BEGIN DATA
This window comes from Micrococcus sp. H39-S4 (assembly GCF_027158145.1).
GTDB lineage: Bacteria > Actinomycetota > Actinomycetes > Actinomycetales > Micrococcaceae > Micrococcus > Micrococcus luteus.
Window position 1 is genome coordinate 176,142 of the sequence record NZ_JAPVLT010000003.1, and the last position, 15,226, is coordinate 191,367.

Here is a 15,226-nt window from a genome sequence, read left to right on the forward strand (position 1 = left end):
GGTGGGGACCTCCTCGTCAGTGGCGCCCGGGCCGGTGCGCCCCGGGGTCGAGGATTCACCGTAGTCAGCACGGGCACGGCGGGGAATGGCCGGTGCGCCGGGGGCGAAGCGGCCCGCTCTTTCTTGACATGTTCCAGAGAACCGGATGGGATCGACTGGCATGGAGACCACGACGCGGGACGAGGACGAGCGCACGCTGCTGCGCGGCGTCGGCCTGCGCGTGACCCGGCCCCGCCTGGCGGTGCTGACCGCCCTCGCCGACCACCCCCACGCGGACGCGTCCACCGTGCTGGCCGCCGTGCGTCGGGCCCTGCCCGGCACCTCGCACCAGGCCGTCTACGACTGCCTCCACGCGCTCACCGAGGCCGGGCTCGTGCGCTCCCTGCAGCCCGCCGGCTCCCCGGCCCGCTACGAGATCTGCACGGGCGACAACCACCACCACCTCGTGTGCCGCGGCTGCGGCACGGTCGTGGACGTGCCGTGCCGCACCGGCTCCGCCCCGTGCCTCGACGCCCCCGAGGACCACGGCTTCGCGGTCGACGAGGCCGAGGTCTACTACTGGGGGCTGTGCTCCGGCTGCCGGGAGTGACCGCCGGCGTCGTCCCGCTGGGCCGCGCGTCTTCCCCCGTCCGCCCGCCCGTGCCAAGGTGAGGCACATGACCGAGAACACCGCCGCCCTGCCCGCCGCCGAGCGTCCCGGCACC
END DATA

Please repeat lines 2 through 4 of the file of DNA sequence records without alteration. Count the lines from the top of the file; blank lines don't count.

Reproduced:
GTDB lineage: Bacteria > Actinomycetota > Actinomycetes > Actinomycetales > Micrococcaceae > Micrococcus > Micrococcus luteus.
Window position 1 is genome coordinate 176,142 of the sequence record NZ_JAPVLT010000003.1, and the last position, 15,226, is coordinate 191,367.

Here is a 15,226-nt window from a genome sequence, read left to right on the forward strand (position 1 = left end):